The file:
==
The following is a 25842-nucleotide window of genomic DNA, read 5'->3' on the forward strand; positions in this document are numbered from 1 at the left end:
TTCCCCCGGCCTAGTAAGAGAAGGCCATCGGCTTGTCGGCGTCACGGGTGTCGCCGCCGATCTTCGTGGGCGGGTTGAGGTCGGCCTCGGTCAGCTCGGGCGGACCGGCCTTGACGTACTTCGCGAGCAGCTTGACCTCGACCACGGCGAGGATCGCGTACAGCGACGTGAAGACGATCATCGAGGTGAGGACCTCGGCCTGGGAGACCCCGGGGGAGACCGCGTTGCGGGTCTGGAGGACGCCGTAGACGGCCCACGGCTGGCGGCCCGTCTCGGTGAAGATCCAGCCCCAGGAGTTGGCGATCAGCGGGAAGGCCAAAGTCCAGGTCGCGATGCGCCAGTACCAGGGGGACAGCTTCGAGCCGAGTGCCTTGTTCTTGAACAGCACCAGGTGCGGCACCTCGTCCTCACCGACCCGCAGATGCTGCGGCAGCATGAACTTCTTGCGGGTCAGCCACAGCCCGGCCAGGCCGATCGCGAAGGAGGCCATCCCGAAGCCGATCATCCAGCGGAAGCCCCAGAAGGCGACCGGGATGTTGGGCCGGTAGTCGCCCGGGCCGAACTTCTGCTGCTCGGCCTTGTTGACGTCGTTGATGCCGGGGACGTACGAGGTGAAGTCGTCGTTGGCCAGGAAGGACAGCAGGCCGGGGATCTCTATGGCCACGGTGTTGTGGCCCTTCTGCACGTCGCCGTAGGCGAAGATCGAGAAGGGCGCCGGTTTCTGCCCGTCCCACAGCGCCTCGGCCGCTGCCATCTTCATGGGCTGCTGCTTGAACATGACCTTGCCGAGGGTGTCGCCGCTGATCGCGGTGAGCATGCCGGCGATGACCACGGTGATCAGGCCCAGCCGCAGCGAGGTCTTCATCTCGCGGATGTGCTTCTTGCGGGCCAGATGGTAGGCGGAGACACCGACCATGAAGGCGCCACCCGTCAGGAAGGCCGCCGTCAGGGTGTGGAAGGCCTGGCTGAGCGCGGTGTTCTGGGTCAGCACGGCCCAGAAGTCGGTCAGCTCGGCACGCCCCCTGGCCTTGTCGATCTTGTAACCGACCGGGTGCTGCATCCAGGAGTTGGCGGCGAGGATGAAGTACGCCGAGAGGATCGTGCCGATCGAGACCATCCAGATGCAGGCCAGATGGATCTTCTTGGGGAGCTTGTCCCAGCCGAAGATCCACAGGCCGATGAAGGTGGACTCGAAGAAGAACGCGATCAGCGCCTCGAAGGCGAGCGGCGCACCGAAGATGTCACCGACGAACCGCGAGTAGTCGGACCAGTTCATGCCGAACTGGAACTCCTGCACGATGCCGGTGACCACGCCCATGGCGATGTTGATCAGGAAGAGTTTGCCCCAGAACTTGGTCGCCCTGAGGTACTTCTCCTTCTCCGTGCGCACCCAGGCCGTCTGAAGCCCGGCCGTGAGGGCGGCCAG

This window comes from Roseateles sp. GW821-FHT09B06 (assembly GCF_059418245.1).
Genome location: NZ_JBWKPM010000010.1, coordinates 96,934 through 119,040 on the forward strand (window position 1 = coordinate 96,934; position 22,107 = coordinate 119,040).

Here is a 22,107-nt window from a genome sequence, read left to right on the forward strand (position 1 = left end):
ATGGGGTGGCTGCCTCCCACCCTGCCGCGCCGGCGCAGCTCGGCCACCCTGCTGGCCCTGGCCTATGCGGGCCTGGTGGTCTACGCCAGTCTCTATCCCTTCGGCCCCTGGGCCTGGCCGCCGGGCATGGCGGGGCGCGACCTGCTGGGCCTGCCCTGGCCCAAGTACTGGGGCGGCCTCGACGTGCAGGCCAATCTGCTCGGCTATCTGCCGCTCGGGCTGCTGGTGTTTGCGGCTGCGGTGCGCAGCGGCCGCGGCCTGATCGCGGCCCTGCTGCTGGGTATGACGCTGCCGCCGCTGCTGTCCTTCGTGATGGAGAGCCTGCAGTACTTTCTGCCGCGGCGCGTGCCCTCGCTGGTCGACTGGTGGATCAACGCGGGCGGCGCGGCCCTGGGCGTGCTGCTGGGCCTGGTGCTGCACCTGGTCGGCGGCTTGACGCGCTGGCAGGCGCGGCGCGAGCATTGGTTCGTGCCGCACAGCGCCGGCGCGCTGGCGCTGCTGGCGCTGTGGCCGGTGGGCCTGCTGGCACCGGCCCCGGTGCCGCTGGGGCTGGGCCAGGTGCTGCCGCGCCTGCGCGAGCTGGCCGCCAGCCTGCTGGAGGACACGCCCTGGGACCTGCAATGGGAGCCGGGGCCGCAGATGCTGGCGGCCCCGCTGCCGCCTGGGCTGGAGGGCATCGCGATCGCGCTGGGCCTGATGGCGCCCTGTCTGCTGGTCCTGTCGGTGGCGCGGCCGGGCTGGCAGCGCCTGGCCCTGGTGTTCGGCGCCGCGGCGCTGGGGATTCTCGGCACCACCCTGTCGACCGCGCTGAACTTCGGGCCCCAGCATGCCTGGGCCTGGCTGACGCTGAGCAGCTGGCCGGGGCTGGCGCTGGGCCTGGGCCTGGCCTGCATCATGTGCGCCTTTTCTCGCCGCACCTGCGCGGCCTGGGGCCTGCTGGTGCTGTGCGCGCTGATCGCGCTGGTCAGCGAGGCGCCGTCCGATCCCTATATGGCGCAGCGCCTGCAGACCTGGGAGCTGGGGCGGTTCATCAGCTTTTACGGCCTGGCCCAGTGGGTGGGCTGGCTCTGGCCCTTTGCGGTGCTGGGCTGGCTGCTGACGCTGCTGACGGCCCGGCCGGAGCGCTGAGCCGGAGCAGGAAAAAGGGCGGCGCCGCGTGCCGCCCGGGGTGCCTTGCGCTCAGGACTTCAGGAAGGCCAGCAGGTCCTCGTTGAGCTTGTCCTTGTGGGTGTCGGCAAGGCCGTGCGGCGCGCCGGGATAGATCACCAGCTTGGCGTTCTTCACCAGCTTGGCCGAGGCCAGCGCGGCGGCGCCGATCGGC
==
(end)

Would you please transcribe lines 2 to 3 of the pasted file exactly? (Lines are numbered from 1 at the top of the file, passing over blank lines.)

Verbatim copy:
TTCCCCCGGCCTAGTAAGAGAAGGCCATCGGCTTGTCGGCGTCACGGGTGTCGCCGCCGATCTTCGTGGGCGGGTTGAGGTCGGCCTCGGTCAGCTCGGGCGGACCGGCCTTGACGTACTTCGCGAGCAGCTTGACCTCGACCACGGCGAGGATCGCGTACAGCGACGTGAAGACGATCATCGAGGTGAGGACCTCGGCCTGGGAGACCCCGGGGGAGACCGCGTTGCGGGTCTGGAGGACGCCGTAGACGGCCCACGGCTGGCGGCCCGTCTCGGTGAAGATCCAGCCCCAGGAGTTGGCGATCAGCGGGAAGGCCAAAGTCCAGGTCGCGATGCGCCAGTACCAGGGGGACAGCTTCGAGCCGAGTGCCTTGTTCTTGAACAGCACCAGGTGCGGCACCTCGTCCTCACCGACCCGCAGATGCTGCGGCAGCATGAACTTCTTGCGGGTCAGCCACAGCCCGGCCAGGCCGATCGCGAAGGAGGCCATCCCGAAGCCGATCATCCAGCGGAAGCCCCAGAAGGCGACCGGGATGTTGGGCCGGTAGTCGCCCGGGCCGAACTTCTGCTGCTCGGCCTTGTTGACGTCGTTGATGCCGGGGACGTACGAGGTGAAGTCGTCGTTGGCCAGGAAGGACAGCAGGCCGGGGATCTCTATGGCCACGGTGTTGTGGCCCTTCTGCACGTCGCCGTAGGCGAAGATCGAGAAGGGCGCCGGTTTCTGCCCGTCCCACAGCGCCTCGGCCGCTGCCATCTTCATGGGCTGCTGCTTGAACATGACCTTGCCGAGGGTGTCGCCGCTGATCGCGGTGAGCATGCCGGCGATGACCACGGTGATCAGGCCCAGCCGCAGCGAGGTCTTCATCTCGCGGATGTGCTTCTTGCGGGCCAGATGGTAGGCGGAGACACCGACCATGAAGGCGCCACCCGTCAGGAAGGCCGCCGTCAGGGTGTGGAAGGCCTGGCTGAGCGCGGTGTTCTGGGTCAGCACGGCCCAGAAGTCGGTCAGCTCGGCACGCCCCCTGGCCTTGTCGATCTTGTAACCGACCGGGTGCTGCATCCAGGAGTTGGCGGCGAGGATGAAGTACGCCGAGAGGATCGTGCCGATCGAGACCATCCAGATGCAGGCCAGATGGATCTTCTTGGGGAGCTTGTCCCAGCCGAAGATCCACAGGCCGATGAAGGTGGACTCGAAGAAGAACGCGATCAGCGCCTCGAAGGCGAGCGGCGCACCGAAGATGTCACCGACGAACCGCGAGTAGTCGGACCAGTTCATGCCGAACTGGAACTCCTGCACGATGCCGGTGACCACGCCCATGGCGATGTTGATCAGGAAGAGTTTGCCCCAGAACTTGGTCGCCCTGAGGTACTTCTCCTTCTCCGTGCGCACCCAGGCCGTCTGAAGCCCGGCCGTGAGGGCGGCCAG

This window comes from Roseateles sp. GW821-FHT09B06 (assembly GCF_059418245.1).